I hurried into the harpsichord salon. Paintings of various sizes covered the walls here as in the other rooms. Most depicted scenes from the Bible, though there were also a few landscapes, seascapes, and still lifes. But this room held a work of art not found elsewhere in our palazzo—a harpsichord.

This morning, sunlight from the window fell directly on the harpsichord’s open lid, illuminating the painting there of a small white ship sailing across a blue-green sea. The waves carved onto the harpsichord’s side panels continued the nautical theme, as did the lovely mermaid figures hugging the base of each of the three legs.

Naldo, our manservant, must have been here already, for fires burned brightly in both hearths, chasing away the December chill. I sat down and began as I always did, by pressing the high-C key. As the note rang out, it merged with the sensation of the quill plucking the string to send a quiver of delight through me. I loved both the sound and the feel of the instrument.

Instead of starting with one of my usual practice pieces, I played the opening allemande of Rameau’s Suite in A Minor. I’d hoped the challenging opening would distract me from the dark thoughts hovering at the back of my mind. But playing Rameau only reminded me of Zia’s words, “Don’t let them lock you away from the music.” Which would be worse, to be deprived of music or of love?

My fingers slipped, striking an ugly chord that set my teeth on edge. I dropped my hands to my lap.

I didn’t understand—why couldn’t Father let Maria take the veil? She would truly welcome a life of devotion to God. Yet Father’d been angered by the mere suggestion. I will not have her extraordinary talents hidden away in a convent.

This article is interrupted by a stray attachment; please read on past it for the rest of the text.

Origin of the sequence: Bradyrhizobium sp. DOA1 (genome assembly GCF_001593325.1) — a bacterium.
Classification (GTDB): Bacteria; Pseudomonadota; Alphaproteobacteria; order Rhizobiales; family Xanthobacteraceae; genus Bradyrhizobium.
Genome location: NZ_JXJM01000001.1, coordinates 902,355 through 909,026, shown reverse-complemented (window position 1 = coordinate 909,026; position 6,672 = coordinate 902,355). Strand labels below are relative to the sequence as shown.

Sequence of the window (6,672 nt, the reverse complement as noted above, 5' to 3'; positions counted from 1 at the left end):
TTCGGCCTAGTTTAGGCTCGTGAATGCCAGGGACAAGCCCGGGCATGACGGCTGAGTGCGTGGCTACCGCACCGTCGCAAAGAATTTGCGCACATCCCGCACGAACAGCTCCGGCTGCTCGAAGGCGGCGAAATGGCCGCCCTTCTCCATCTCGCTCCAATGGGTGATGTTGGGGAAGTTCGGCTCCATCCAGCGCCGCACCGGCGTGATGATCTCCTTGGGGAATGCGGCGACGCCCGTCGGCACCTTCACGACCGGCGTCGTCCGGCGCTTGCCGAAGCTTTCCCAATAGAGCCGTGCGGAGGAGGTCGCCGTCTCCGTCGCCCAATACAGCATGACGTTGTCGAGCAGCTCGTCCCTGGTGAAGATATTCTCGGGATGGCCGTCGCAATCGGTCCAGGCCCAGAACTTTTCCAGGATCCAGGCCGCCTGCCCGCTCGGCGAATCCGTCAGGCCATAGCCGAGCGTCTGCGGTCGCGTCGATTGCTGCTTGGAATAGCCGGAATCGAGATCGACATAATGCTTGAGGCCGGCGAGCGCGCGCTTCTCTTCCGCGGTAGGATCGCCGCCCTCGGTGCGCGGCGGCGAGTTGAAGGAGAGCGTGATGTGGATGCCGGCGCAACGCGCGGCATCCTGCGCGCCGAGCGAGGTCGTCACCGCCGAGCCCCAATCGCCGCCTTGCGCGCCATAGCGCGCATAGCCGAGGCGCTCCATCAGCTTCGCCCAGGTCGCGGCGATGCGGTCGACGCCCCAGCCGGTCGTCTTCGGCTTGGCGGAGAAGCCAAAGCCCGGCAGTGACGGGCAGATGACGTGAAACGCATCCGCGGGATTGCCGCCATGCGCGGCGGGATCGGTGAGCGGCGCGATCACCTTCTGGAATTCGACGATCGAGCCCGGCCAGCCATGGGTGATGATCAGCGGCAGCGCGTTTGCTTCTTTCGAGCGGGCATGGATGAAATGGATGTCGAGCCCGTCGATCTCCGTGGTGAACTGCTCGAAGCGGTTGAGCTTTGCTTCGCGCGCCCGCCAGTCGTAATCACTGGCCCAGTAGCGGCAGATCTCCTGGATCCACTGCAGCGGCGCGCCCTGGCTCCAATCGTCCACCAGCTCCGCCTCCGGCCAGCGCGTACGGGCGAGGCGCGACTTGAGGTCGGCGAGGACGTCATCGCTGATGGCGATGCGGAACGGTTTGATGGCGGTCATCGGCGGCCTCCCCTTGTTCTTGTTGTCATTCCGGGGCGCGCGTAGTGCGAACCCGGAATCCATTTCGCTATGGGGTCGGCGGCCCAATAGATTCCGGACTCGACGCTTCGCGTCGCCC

The chiming of the Basilica bells pulled me into the present Maestro Tomassini would be here any moment. I raised my hands to the keys and began my first practice piece—a piece the maestro used to have me play blindfolded.

Suddenly, I knew what I must do. I had to make Father feel the same way about my talents as he did Maria’s.

My fingers stumbled again as a voice in my head said, But you’re not good enough.

To which my heart replied, then I must become good enough.

Attention, readers! This is the last day to enter to win a copy of Playing by Heart. Enter here

PR BW portraitCarmela Martino is an author, speaker, and writing teacher. She wrote the middle-grade novel, Rosa, Sola (Candlewick Press), while working on her MFA in Writing for Children and Young Adults at Vermont College. The novel was a Booklist “Top Ten First Novel for Youth” and received a Catholic Press Association Book Award in the “Children’s Books” category. Her second novel, Playing by Heart (Vinspire Publishing), took first place in the Young Adult category of the 2013 Windy City RWA Four Seasons Romance Writing Contest. Carmela’s credits for teens and tweens also include short stories and poems in magazines and anthologies. Carmela has taught writing workshops for children and adults since 1998, and she blogs about teaching and writing at www.TeachingAuthors.com. Read more about her at www.carmelamartino.com.